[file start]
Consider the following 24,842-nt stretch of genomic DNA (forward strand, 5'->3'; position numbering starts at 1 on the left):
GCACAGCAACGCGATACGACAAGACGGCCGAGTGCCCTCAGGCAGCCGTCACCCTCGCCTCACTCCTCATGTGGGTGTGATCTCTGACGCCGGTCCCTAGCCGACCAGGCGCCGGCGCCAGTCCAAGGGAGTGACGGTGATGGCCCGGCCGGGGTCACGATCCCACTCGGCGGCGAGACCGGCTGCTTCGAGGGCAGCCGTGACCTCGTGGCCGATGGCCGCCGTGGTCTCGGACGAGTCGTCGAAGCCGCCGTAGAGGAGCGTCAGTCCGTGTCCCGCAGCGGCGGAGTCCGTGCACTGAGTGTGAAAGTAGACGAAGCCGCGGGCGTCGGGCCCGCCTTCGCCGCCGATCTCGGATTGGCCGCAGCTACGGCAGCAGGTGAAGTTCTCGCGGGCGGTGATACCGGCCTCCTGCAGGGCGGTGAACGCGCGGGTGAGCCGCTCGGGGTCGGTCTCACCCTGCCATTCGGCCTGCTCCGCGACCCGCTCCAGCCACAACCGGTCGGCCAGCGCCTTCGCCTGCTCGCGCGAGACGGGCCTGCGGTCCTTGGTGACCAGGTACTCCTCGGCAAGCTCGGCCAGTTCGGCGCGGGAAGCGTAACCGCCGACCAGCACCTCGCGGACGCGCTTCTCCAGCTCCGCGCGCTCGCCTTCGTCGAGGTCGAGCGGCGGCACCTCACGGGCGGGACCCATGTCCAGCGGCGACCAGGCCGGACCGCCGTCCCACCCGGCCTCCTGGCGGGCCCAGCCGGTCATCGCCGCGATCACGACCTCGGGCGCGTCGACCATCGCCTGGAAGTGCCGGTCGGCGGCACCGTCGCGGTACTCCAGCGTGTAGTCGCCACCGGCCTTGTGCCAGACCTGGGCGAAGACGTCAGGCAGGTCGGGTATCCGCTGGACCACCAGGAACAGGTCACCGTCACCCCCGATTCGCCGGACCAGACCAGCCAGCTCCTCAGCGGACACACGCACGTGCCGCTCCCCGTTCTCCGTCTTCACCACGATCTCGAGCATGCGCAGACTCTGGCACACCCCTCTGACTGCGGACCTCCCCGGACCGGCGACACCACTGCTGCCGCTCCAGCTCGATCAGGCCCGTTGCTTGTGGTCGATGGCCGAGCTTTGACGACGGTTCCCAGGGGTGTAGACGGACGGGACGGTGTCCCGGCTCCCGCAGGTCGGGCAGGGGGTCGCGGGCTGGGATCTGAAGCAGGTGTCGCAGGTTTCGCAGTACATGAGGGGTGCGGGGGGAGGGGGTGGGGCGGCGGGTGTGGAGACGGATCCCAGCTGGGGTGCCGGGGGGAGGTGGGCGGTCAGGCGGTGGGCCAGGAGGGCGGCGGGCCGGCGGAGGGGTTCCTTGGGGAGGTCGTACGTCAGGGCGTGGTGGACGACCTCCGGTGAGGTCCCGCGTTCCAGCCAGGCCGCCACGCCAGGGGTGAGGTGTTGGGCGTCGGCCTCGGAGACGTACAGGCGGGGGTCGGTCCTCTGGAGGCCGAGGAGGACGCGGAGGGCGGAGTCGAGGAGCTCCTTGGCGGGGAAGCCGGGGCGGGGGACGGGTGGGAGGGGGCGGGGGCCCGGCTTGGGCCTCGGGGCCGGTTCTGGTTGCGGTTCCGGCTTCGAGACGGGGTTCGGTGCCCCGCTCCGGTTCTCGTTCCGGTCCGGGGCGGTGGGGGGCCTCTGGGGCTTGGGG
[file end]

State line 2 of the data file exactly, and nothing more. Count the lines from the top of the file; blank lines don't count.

GCACAGCAACGCGATACGACAAGACGGCCGAGTGCCCTCAGGCAGCCGTCACCCTCGCCTCACTCCTCATGTGGGTGTGATCTCTGACGCCGGTCCCTAGCCGACCAGGCGCCGGCGCCAGTCCAAGGGAGTGACGGTGATGGCCCGGCCGGGGTCACGATCCCACTCGGCGGCGAGACCGGCTGCTTCGAGGGCAGCCGTGACCTCGTGGCCGATGGCCGCCGTGGTCTCGGACGAGTCGTCGAAGCCGCCGTAGAGGAGCGTCAGTCCGTGTCCCGCAGCGGCGGAGTCCGTGCACTGAGTGTGAAAGTAGACGAAGCCGCGGGCGTCGGGCCCGCCTTCGCCGCCGATCTCGGATTGGCCGCAGCTACGGCAGCAGGTGAAGTTCTCGCGGGCGGTGATACCGGCCTCCTGCAGGGCGGTGAACGCGCGGGTGAGCCGCTCGGGGTCGGTCTCACCCTGCCATTCGGCCTGCTCCGCGACCCGCTCCAGCCACAACCGGTCGGCCAGCGCCTTCGCCTGCTCGCGCGAGACGGGCCTGCGGTCCTTGGTGACCAGGTACTCCTCGGCAAGCTCGGCCAGTTCGGCGCGGGAAGCGTAACCGCCGACCAGCACCTCGCGGACGCGCTTCTCCAGCTCCGCGCGCTCGCCTTCGTCGAGGTCGAGCGGCGGCACCTCACGGGCGGGACCCATGTCCAGCGGCGACCAGGCCGGACCGCCGTCCCACCCGGCCTCCTGGCGGGCCCAGCCGGTCATCGCCGCGATCACGACCTCGGGCGCGTCGACCATCGCCTGGAAGTGCCGGTCGGCGGCACCGTCGCGGTACTCCAGCGTGTAGTCGCCACCGGCCTTGTGCCAGACCTGGGCGAAGACGTCAGGCAGGTCGGGTATCCGCTGGACCACCAGGAACAGGTCACCGTCACCCCCGATTCGCCGGACCAGACCAGCCAGCTCCTCAGCGGACACACGCACGTGCCGCTCCCCGTTCTCCGTCTTCACCACGATCTCGAGCATGCGCAGACTCTGGCACACCCCTCTGACTGCGGACCTCCCCGGACCGGCGACACCACTGCTGCCGCTCCAGCTCGATCAGGCCCGTTGCTTGTGGTCGATGGCCGAGCTTTGACGACGGTTCCCAGGGGTGTAGACGGACGGGACGGTGTCCCGGCTCCCGCAGGTCGGGCAGGGGGTCGCGGGCTGGGATCTGAAGCAGGTGTCGCAGGTTTCGCAGTACATGAGGGGTGCGGGGGGAGGGGGTGGGGCGGCGGGTGTGGAGACGGATCCCAGCTGGGGTGCCGGGGGGAGGTGGGCGGTCAGGCGGTGGGCCAGGAGGGCGGCGGGCCGGCGGAGGGGTTCCTTGGGGAGGTCGTACGTCAGGGCGTGGTGGACGACCTCCGGTGAGGTCCCGCGTTCCAGCCAGGCCGCCACGCCAGGGGTGAGGTGTTGGGCGTCGGCCTCGGAGACGTACAGGCGGGGGTCGGTCCTCTGGAGGCCGAGGAGGACGCGGAGGGCGGAGTCGAGGAGCTCCTTGGCGGGGAAGCCGGGGCGGGGGACGGGTGGGAGGGGGCGGGGGCCCGGCTTGGGCCTCGGGGCCGGTTCTGGTTGCGGTTCCGGCTTCGAGACGGGGTTCGGTGCCCCGCTCCGGTTCTCGTTCCGGTCCGGGGCGGTGGGGGGCCTCTGGGGCTTGGGG